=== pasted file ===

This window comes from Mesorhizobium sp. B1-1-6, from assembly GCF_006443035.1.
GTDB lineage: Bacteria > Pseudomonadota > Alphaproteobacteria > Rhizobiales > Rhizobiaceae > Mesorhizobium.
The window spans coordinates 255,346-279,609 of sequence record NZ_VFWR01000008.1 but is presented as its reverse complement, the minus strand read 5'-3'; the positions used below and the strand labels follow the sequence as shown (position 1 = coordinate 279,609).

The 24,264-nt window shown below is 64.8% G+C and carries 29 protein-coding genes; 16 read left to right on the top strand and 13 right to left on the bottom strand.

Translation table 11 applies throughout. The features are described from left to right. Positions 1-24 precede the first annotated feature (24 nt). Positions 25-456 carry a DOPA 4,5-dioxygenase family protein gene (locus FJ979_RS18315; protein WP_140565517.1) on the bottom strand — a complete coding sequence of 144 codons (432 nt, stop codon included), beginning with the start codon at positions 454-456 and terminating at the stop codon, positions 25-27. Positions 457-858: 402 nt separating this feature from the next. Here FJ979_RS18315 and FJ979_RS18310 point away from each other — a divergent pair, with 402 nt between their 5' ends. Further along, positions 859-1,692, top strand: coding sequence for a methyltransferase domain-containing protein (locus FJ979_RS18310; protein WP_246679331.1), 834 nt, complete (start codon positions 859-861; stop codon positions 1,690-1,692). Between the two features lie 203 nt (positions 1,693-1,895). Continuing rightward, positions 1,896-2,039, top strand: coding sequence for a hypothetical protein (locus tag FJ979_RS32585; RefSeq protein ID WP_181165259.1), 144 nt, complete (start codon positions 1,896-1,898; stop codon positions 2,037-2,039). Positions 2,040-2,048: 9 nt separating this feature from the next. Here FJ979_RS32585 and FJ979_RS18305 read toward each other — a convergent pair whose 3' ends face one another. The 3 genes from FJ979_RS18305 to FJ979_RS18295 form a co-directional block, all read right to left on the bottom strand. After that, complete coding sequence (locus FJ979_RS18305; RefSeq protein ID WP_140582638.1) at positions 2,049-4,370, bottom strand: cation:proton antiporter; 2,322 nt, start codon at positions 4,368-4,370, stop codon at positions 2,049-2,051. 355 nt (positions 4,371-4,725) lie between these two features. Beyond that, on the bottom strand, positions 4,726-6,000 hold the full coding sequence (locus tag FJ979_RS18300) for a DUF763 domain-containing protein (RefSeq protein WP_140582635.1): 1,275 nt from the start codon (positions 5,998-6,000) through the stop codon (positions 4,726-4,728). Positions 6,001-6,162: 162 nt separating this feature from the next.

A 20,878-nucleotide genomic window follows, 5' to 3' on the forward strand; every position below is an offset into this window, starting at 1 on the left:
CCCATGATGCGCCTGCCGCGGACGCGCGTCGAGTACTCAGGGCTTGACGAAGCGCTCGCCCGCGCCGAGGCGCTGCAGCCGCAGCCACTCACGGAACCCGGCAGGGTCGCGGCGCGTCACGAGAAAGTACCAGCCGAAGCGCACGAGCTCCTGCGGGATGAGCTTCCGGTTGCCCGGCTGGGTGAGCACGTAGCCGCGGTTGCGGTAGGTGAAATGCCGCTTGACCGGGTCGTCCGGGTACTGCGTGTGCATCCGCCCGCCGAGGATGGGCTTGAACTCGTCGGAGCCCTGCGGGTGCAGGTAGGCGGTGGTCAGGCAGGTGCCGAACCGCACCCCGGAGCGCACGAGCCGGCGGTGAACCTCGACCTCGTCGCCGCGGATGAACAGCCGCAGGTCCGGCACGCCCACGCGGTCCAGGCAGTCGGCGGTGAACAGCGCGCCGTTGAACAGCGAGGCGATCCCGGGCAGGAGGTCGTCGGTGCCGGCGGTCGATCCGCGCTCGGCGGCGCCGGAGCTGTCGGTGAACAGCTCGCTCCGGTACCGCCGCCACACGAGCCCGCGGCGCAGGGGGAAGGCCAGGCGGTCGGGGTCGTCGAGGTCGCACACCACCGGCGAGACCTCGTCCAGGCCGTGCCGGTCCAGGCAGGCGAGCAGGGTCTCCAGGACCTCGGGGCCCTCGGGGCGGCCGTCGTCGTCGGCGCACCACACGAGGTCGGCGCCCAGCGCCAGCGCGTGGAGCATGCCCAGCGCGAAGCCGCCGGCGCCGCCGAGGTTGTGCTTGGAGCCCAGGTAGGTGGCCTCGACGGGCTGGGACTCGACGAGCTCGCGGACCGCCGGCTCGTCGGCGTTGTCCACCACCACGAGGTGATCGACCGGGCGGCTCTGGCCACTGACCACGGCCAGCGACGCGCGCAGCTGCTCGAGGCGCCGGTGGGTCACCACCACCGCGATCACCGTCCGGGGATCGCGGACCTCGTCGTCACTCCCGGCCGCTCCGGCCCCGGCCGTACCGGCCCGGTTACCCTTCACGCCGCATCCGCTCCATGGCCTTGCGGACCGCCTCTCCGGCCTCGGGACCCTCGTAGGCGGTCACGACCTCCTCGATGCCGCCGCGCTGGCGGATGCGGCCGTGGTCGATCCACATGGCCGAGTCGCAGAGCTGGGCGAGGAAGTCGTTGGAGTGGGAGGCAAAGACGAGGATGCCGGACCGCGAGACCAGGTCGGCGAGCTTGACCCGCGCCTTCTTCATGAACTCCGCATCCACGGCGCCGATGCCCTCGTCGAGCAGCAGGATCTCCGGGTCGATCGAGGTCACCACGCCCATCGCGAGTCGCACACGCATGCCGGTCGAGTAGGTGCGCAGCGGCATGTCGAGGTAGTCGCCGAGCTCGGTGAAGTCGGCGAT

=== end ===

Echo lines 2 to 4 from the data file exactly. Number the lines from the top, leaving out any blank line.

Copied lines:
GTDB lineage: Bacteria > Pseudomonadota > Alphaproteobacteria > Rhizobiales > Rhizobiaceae > Mesorhizobium.
The window spans coordinates 255,346-279,609 of sequence record NZ_VFWR01000008.1 but is presented as its reverse complement, the minus strand read 5'-3'; the positions used below and the strand labels follow the sequence as shown (position 1 = coordinate 279,609).

The 24,264-nt window shown below is 64.8% G+C and carries 29 protein-coding genes; 16 read left to right on the top strand and 13 right to left on the bottom strand.